Some conservative folks gave this video a ride recently, which upset some liberal folks. Yawn. To me, it was reminiscent of Bill Maher's "Mississippi" takedown:
You know how they do: Let's interview some people who will say things on camera to embarrass the other side.
That said: Few may notice that Obamaphone Lady's style of speak and swagger are straight hip-hop. Substitute the name of any rapper or neighborhood for "Obama" and it still fits perfectly. She got remixes online already. Tell me she wouldn't fit into this video right here:
Come to think of it, haven't rap videos been used as political ammunition before, too? Is the Obamaphone Lady all that different?
I first read about the Obamaphone Lady in James Taranto's column. He notes that she is voicing a half-true urban legend Taranto "had previously heard from conservative friends": Obama started the free-phone program. The federal program to subsidize phones for low-income people dates to the 1980s; Obama expanded it to cell phones in 2008.
I've had lots of conversations with conservative people about poor people who have cell phones (also tattoos, nice sneakers, cigarettes, Haagen Daz, etc). It feels wrong to many of them when people receiving government benefits have such things. This is one reason the Obamaphone Lady got so much play from folks like Drudge and Limbaugh.
Last thought: The way the Lady used the phrase "low minority" made me pause.
Yesterday a few Ebonicisms caught my eye, when a Mike Vick quote was de-ghettofied and President Obama was quoted as "telling black people to stop complainin'." That missing G means a lot. So much, in fact, that the writer Karen Hunter told MSNBC that AP is racist for accurately transcribing the president:
I don't get the 15-yard flags like everybody else do." (It was changed to, "like everybody else DOES.") I think that if you don't want to quote someone's bad English, just paraphrase them. But to change what's in between the quote marks is to change reality.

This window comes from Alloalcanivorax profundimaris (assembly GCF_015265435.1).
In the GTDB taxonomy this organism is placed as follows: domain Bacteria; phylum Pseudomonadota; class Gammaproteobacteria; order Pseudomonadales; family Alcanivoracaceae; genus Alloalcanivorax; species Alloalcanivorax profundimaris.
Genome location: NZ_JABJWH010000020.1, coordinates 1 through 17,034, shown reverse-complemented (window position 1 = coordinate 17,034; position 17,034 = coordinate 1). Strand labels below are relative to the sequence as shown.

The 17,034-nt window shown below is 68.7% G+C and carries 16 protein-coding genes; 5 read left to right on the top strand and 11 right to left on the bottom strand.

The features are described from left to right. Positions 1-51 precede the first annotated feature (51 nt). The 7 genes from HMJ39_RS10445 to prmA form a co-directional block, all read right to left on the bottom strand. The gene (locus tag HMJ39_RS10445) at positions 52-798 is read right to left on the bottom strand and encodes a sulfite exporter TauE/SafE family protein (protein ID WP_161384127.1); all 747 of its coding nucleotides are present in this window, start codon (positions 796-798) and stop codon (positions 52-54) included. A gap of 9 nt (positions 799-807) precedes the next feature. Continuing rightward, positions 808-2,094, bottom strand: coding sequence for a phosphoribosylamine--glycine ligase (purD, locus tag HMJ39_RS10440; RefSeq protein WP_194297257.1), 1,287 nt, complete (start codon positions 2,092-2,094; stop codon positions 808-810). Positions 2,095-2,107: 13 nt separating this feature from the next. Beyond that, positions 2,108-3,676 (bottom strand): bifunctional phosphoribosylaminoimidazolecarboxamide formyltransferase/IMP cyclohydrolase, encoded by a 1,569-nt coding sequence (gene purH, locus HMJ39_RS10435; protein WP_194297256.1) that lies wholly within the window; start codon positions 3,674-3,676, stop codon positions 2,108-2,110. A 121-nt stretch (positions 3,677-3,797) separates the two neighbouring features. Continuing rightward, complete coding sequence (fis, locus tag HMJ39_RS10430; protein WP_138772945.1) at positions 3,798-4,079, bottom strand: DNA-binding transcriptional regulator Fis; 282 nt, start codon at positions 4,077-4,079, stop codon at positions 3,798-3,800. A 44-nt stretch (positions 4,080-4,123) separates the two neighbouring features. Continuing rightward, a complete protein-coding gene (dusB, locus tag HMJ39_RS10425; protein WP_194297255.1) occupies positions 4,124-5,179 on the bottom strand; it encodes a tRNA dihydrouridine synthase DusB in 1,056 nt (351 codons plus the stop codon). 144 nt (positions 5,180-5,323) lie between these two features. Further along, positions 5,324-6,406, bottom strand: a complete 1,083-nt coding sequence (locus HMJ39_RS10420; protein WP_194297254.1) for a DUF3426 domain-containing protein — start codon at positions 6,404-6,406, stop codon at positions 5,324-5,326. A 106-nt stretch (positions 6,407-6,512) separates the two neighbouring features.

Here's the segment with Hunter n'em. Long Live Ebonics.
As a Noo Yawk native and Giants fan living in Philly, I eagerly went online this morning to hear Mike Vick complain about the hit that broke his hand yesterday. I watched the ESPN video of his comments (which appears below), then read the story to see if anybody was telling him to man up and play. And I noticed that the pull quote corrected his grammar.
In the video, Vick clearly says, "I don't get the 15-yard flags like everybody else do." (It's below, at the 1:58 mark.) But the written story quotes him as saying, "Like everybody else DOES."
(Vick also says in the video, "Everybody seen the game," but this does not appear in the text story. And in another story, he's quoted as saying, "There's no reason for me to go into a big dissertation about why I'm not getting the calls"--so he's clearly got some vocabulary to work with.)
How someone speaks says a lot about that person. I enjoy Ebonics, of all kinds. I like that Vick's inflections on this classic Ebonicism strongly underscored his frustration. I like that when he says "in general," the phrase ends with a "W" sound. This style of speech reminds me of a lot of enjoyable experiences, people and places. I think Vick should have been quoted exactly as he said it. There are only a few reasons why the quote would have been changed, and ... ain't none of them good.
Jesse Washington is a Senior Writer for ESPN's TheUndefeated.com